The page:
I was unlucky enough to experience strep throat for the second time in my life last week. This is a very bad thing to get. Especially because I have stuff to do and a toddler to watch and a seven-year-old to schlep and a show to produce. The only up side is that I had some time to read Nicole Helget’s new book, Stillwater, and having a fever while reading this was a completely tripped out experience. You should read this book, with or without a temperature.
Surviving being sick while being a mom is, let’s say, challenging. I kept having these fevered hopes that I could be 12 again, curled up on the couch with nothing more to decide than whether or not I wanted to watch TV or take another nap. My mom would be there, with fresh soup and quartered toast, she would drive me to the Dr.’s and pick up my antibiotic, and I could just be…sick. Instead, I got the pleasure of trying to explain to a two-year-old a hundred times why I wasn’t getting off the couch to look at her, I’m sure, amazing drawings and cursing the fact that her bathroom habits are unrelenting and in need of my assistance. Here are some ways to survive being sick, with kids.
1. Cry hard enough so that your partner will stay home with you. If this doesn’t work or they have “important meetings” to go to, cry hard enough so that they will at least come home early. And pick up your antibiotic. And make you chicken soup. And do every and all kid duties the second they walk in the door.
2. Turn the TV on for the entire day for your littlest ones and don’t feel one ounce of guilt. Thank you PBS, you may have saved my life that one day.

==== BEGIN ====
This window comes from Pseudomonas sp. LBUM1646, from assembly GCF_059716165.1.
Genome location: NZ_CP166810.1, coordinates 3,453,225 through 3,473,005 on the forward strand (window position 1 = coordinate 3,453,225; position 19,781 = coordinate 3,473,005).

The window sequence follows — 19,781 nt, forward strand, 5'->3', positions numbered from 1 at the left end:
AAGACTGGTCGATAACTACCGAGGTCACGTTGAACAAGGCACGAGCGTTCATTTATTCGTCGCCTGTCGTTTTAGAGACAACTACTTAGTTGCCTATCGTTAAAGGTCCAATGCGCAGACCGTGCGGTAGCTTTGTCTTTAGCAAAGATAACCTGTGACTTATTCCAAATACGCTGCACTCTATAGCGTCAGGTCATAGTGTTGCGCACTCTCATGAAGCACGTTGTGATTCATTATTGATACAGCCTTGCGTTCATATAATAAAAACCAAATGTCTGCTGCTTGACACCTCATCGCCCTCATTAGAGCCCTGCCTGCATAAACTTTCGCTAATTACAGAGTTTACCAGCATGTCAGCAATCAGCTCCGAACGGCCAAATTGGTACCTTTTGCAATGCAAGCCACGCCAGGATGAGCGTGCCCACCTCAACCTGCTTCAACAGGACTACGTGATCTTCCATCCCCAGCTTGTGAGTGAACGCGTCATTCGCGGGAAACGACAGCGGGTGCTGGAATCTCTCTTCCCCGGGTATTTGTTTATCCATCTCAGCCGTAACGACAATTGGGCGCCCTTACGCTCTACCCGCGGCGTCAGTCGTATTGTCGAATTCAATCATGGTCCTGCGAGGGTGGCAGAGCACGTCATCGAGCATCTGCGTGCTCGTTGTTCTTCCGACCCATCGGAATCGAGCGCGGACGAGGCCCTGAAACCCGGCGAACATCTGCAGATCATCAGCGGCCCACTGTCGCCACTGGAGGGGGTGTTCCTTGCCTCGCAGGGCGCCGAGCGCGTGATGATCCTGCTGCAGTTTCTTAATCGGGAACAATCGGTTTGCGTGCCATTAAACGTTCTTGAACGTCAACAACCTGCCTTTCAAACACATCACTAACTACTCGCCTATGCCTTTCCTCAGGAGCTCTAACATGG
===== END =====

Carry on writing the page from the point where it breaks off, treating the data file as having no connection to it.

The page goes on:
3. If you happen to have strep throat or any other kind of throat ailment, don’t drink a whole bunch of orange juice even though the Dr. said drink lots of fluids. Pouring acid onto an already sore throat is a very bad idea. Not my finest decision-making moment.
4. Realize that, your toddler, who never wants to cuddle, will inexplicably try to climb on your lap every 10 seconds on your worst day when even your skin hurts. “Hug you Mama? Kiss you Mama?” Which proves the theory that your toddler is actually a cat.
5. Take heart that your seven-year-old will probably remember having strep throat and will be sweet and caring and wonderful. And probably not just because they get unlimited iPad time either, I’m sure.
6. Try hard not to think about the fact that every surface you touch will have to be washed, sanitized, bleached etc. once this thing is over. And you have to do it because that’s your job.
7. Try not to have your feelings hurt when your toddler starts calling your partner “Mommy” at night just to get back at you for not holding them at all that day and for generally being a lazy person who only makes Ramen for lunch and lays on the couch and who won’t play babies or trains or jump! jump! on the trampoline with them.
8. Be prepared that your toddler may decide to jump on the trampoline so much that she actually pulls a muscle in her back and can’t jump for a couple of days.
9. Wash your hands a billion times because the only thing worse than being sick while having kids, is having your kids be sick at the same time. And the only thing worse than this scenario is….your partner being sick.
10. And when it’s all over, and you don’t ache anymore and your throat is just sorta crispy, maybe just milk it for one or two more days, because the rest of house is probably going to go down next week and you are going to need your energy.
Stay well out there people.